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Very nice communication by Otto - about saints, sin, and Socnet … I would like to add a few more challenges ? more discussion on the heterogeneity of these networks, the diversity of actors’ attributes, the impact of context on actor’s attributes and on the structure itself (including institutional context and media framing) … 

Reductionism exists in all field of science, and reducing behavioural choices and relationships to ‘yes’ and ‘no’; like /dislike … leaves the door wide-open to physicists, mathematicians … there are some excellent simulations of complex behavioural systems of ‘traffic’ agents, investors, business actors and others - that make decisions and strategic choices resulting in congestions, agglomerations, point-to-point connectivity, resource flows, transaction chains …

So what are the territorial boundaries of Socnet and what is the meaning of these boundaries…

:)

Dr. Emanuela Todeva
Senior Lecturer in Strategy and International Business
BCNED - Business Clusters, Networks and Economic Development
http://www.surrey.ac.uk/bcned 
Surrey Business School - 64MS03
University of Surrey, Guildford, Surrey, GU27XH, UK
e-mail: [log in to unmask] 
tel: +44(0)1483 68 2056
View my research at: http://ssrn.com/author=1124332 
梦 雪 

-----Original Message-----
From: Social Networks Discussion Forum [mailto:[log in to unmask]] On Behalf Of Otto Koppius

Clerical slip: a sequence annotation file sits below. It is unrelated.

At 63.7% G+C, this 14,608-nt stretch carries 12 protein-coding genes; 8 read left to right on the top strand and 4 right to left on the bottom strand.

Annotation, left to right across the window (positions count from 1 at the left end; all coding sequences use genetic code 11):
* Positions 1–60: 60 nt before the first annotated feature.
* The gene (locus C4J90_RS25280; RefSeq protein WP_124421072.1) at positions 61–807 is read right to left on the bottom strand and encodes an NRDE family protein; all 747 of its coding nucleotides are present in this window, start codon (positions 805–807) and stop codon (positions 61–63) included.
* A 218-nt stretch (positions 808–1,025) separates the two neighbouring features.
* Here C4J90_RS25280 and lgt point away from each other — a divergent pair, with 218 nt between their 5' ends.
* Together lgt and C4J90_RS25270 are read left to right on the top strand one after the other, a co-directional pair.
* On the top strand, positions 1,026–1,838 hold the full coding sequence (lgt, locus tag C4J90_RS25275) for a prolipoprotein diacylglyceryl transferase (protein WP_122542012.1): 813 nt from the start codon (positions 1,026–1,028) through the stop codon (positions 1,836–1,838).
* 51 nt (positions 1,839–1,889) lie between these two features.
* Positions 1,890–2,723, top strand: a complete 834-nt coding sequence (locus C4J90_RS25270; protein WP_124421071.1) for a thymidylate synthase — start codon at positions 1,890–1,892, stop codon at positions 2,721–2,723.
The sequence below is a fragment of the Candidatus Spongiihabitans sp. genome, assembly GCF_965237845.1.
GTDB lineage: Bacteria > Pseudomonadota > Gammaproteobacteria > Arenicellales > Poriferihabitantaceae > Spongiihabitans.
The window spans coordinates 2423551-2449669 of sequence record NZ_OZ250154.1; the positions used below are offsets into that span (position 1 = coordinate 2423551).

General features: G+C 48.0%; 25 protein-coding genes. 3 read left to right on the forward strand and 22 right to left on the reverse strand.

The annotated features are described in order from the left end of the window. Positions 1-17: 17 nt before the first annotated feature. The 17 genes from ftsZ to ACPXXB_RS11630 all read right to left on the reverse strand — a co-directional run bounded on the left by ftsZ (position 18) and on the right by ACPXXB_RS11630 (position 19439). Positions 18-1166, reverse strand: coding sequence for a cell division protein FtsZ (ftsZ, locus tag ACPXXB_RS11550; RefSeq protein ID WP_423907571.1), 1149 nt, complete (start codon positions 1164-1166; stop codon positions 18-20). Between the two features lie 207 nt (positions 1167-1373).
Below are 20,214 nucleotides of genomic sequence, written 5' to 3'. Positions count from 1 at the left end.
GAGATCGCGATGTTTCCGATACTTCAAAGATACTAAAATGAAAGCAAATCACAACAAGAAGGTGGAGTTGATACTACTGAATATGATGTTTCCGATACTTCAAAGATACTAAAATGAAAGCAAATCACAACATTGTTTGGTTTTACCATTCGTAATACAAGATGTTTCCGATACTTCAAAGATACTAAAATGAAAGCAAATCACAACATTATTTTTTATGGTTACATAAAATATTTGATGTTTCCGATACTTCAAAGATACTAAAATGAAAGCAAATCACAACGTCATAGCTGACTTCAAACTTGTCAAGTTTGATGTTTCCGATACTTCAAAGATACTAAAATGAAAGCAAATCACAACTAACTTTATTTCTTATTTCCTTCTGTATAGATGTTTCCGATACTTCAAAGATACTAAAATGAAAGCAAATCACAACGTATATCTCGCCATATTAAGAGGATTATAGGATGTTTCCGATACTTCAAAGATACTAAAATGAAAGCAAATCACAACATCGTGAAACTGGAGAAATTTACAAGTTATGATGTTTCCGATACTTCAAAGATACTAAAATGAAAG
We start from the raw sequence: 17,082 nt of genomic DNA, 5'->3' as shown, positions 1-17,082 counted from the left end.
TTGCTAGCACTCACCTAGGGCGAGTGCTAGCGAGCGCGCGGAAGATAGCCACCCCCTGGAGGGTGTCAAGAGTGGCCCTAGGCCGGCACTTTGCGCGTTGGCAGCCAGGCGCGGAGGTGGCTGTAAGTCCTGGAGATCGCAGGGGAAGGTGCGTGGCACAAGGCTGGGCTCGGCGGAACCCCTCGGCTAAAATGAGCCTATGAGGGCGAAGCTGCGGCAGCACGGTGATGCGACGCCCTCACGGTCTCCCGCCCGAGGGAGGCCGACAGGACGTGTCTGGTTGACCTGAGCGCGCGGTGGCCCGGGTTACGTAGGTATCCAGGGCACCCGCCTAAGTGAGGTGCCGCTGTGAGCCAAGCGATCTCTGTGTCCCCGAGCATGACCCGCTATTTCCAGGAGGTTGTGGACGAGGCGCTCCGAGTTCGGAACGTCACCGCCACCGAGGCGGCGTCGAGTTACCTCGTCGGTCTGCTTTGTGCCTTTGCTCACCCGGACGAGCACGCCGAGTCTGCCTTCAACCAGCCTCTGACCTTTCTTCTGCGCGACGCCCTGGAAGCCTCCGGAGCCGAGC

Sent: 15 June 2013 19:12
To: [log in to unmask]
Subject: Re: xkcd's take

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Barry/Nick reminded us of XKCD's take on the physics takeover (http://xkcd.com/793/), but as a (former) graph theorist I couldn't help thinking of this one as well: http://xkcd.com/435/

:)

Cheers,

Otto
PS On a slightly more serious note, and as much as I am in the Socnet-camp in this debate, I find the physics-bashing that occurs on Socnet every now and then just as off-putting as physicists' ignorance of other fields. Setting aside the fact that many social network researchers are probably no saints either when it comes to acknowledging other disciplines (there are exceptions of course, just like there are with physicists), it blinds people from seeing many useful advances that *are* being made in physics (and computer science for that matter). Models of citation networks and co-authorship networks have increased our understanding of the sociology of science, the many advances in community detection algorithms can be used for the study of groups, physicists have developed useful models of human mobility and crowd dynamics etc. etc. etc. There *is* a lot of good stuff out there.

--
Dr.ir. Otto Koppius
Dept. of Decision and Information Sciences (T9-08) Rotterdam School of Management Erasmus University PO Box 1738
3000 DR Rotterdam
The Netherlands
T: +31(0)10.408.2250
F: +31(0).10.408.9010
E: [log in to unmask]





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